Wednesday, 21 November 2012

An Important Reason To Vote Yes


click to enlarge


Courtesy of the superb BBC Scotlandshire


15 comments:

pa_broon74 said...

This image leaves me amused yet horrified.

An interesting but worrying juxtaposition.

It goes without saying, voting no is not an option, although I don't think anybody really understands how Barnett works, my grasp is tenuous but I understand it to the extent that I know, if they cut budgets in England there is a pro rata cut for Scotland too, even if it's not a policy supported here, which this isn't.

Not to mention all the so-called UK-wide budget expenditure that isn't really UK wide...

subrosa said...

I thought it important enough to post pa_broon as many of us forget that all taxpayers pay for the NHS.

It's a while since I read about the Barnett formula but you've as much of a grip of it as me. At least we know cuts affect us as does extra spending (with which they're most careful to shunt off to councils etc if possible).

JRB said...

I fear the advert shown borders more on propaganda and scaremongering than on actual fact.

Funding in Scotland is based on the Barnett Formula which calculates an overall total payment due to Scotland.
Any cut to the NHS in England or in any area of public expenditure will indeed have an effect on the Barnett Formula and the calculation of the overall total payment due to Scotland.

However, the NHS in Scotland is a wholly devolved entity.
The money spent on the NHS in Scotland is entirely funded by and at the will of the Scottish Parliament.

There is no direct correlation between what is, or is not, spent on the NHS in England and what the Scottish Parliament chooses to spend on the NHS in Scotland.

So for your advert to state that a cut in England will result in a £2billion or 154% cut in Scotland is utter tosh!

I am still of a mind to vote Yes – but such unworthy scaremongering propaganda does nothing to secure my vote.

subrosa said...

I think many folk in England know that the Scottish NHS is independent of the English NHS JRB, but is the image so very wrong?

You agree cuts from English budgets affect our share, but I wasn't aware both England and Scotland ringfenced expenditure.

If that is the case then I see your point, otherwise if, as I thought, all cuts 'go into the pot', then the image isn't far wrong.

Have I got the wrong end of the stick?

William said...

I agree with JRB.

The Scottish Executive can spend more on the NHS if it wants. It simply has to spend less money on something else. That's a budget for you.

Brian said...

Rosie,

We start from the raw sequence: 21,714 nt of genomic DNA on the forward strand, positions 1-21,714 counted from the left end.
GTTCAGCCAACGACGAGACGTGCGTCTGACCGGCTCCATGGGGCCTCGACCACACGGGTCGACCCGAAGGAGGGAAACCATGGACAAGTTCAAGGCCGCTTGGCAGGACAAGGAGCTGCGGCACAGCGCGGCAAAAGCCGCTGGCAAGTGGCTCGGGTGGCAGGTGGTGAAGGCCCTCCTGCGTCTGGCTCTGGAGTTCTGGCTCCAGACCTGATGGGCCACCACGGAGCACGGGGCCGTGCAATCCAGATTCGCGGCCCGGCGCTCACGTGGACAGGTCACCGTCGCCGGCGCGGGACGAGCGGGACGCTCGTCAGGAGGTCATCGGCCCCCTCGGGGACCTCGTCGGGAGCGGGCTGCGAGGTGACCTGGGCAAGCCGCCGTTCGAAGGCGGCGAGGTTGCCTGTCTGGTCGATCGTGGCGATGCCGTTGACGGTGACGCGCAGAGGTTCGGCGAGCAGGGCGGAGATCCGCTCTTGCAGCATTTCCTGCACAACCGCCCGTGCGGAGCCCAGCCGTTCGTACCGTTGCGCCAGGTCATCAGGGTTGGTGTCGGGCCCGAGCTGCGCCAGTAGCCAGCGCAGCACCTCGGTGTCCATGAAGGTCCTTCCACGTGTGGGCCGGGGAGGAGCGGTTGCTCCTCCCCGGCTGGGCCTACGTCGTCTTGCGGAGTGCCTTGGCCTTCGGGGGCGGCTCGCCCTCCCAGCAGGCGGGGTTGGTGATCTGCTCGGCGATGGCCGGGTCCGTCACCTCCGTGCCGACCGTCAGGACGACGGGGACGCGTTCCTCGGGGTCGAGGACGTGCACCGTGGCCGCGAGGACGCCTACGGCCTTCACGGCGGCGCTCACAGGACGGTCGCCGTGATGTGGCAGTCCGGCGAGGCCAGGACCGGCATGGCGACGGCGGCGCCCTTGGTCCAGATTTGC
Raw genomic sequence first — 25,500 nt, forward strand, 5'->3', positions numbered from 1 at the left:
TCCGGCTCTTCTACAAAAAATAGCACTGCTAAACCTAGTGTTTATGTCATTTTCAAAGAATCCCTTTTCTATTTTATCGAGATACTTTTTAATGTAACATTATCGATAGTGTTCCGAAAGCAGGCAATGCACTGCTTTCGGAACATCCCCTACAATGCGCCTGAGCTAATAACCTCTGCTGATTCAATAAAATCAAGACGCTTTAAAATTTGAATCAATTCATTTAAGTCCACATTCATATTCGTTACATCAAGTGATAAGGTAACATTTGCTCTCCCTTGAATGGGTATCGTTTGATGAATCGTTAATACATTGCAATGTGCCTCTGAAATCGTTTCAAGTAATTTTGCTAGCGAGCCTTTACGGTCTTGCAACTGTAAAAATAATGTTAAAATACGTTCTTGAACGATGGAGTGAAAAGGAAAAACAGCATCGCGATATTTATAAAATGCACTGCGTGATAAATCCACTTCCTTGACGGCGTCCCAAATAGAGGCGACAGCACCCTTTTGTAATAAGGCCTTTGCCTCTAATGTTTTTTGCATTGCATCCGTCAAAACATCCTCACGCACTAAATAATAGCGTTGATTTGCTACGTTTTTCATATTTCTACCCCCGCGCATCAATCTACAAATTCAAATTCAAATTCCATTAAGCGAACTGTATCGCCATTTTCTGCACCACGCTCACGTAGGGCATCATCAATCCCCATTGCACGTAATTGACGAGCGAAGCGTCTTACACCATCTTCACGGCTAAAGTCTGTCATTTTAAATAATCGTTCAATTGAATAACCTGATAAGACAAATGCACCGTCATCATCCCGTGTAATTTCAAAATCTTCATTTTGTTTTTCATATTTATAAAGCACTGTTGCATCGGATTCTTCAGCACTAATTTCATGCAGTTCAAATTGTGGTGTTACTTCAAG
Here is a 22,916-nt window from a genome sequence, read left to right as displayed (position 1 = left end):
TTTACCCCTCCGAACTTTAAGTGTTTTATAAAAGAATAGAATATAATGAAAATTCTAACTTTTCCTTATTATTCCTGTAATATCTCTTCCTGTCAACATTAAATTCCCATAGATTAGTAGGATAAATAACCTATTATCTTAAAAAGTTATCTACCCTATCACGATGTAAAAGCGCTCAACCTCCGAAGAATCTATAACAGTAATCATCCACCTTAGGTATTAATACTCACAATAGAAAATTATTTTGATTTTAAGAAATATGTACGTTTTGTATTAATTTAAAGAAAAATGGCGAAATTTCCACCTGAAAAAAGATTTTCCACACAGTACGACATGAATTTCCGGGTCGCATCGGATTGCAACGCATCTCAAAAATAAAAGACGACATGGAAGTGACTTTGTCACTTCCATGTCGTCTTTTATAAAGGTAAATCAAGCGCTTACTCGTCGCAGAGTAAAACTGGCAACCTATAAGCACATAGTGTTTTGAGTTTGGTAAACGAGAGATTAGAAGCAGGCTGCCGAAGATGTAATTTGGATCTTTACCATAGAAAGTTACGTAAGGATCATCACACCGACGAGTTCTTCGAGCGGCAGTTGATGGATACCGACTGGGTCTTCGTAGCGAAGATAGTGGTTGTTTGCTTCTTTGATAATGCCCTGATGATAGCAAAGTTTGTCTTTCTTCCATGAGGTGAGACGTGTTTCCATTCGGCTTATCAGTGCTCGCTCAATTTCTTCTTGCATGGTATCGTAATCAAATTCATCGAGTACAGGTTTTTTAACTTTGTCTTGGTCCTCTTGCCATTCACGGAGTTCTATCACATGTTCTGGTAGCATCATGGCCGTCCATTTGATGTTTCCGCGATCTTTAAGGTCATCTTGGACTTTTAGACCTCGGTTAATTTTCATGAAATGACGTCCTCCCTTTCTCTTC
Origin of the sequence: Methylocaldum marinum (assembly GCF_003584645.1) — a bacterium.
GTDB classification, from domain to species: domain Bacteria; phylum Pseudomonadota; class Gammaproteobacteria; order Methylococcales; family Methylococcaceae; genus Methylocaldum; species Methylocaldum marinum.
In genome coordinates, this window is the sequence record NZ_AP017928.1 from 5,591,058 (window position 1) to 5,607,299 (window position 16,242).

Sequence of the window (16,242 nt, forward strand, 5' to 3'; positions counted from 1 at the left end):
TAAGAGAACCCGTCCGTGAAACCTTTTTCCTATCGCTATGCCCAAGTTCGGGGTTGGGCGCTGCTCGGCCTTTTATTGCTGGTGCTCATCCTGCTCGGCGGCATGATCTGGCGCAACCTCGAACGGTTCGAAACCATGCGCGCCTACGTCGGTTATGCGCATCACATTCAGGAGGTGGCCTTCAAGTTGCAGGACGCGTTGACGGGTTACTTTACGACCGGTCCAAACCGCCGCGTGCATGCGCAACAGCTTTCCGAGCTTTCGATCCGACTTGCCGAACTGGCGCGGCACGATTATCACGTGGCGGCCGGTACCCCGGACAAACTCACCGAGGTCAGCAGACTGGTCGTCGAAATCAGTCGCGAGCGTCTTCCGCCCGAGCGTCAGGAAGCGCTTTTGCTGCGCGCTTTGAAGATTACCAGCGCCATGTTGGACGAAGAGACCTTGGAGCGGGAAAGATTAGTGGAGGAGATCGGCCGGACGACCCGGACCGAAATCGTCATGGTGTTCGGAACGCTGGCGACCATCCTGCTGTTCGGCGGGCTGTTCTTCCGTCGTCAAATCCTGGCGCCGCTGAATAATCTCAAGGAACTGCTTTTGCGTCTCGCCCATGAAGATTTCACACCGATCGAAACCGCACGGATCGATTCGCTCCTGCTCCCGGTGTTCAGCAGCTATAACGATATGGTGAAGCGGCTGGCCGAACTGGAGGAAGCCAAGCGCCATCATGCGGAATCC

I understood the £20 billion efficiency savings in the English NHS are being made to reallocate those resources to frontline services. So JRB is right.
Actually, few people in England know about the very different histories of the English and Scottish NHSs. All we know is that we have to pay for prescriptions that are free everywhere else.

Crinkly & Ragged Arsed Philosophers said...

There's no 'tosh' in the headline.

Any direct 'saving' in fiscal expenditure in England is reflected proportionately under the Barnett formula and a £20 billion 'saving' would reflect as a £1.8bn lessening on the Scottish block grant.

Equally, while the claimed 'saving' on welfare reforms will not reflect on the block grant due to welfare not being devolved, the costs associated with the application of these reforms will create peripheral costs to Scotland having to be met from a decreasing grant.

In essence, Westminster is intent on increasing the privatisation of the NHS and the 'front line servicing' is a euphemism for privatisation which along with some creative accounting will lead to the situation where Holyrood is told -you do as you want - but if you don't do as we do, then any saving we claim will proportionately come off the block grant.

So to my mind the 'tosh' is in the coercion.

Joe Public said...

I'm always amused that people complain about budget cuts, and often in the same breath, that they pay too much tax.

Hands up all the Scots (or English or Welsh) who want to pay more Tax.

For the avoidance of doubt, this is just a neutral observation.



Brian said...

@Joe Public,
We want, for example, Margaret Hodge and her family trusts to pay more tax. And those companies with Milo Minderbinder as their CFO who pay "royalties" to subsidiaries in low tax countries. If tax can be avoided by the wealthy, it is not fair.
To quote Adam Smith:

"The subject of every State ought to contribute towards the support of the government, as nearly as possible, in proportion to their respective abilities; that is, in proportion to the revenue which they respectively enjoy under the protection of the State."

subrosa said...

That's true William. I see you're still calling our government an executive. Keep it going. :)

subrosa said...

Front line services Brian? Ahem, that's not what my English friends believe or acknowledge.

subrosa said...

Agree with every word Crinkly.

subrosa said...

Joe, I've always considered that my taxes were a necessary evil - with the exception of green taxes and the fact that my pension is taxed twice.

Brian said...

Rosie,
I didn't say I belived it either ;). I only trust Getting On for the truth about the NHS.

subrosa said...

Ha ha, super link Brian.:)

Related Posts with Thumbnails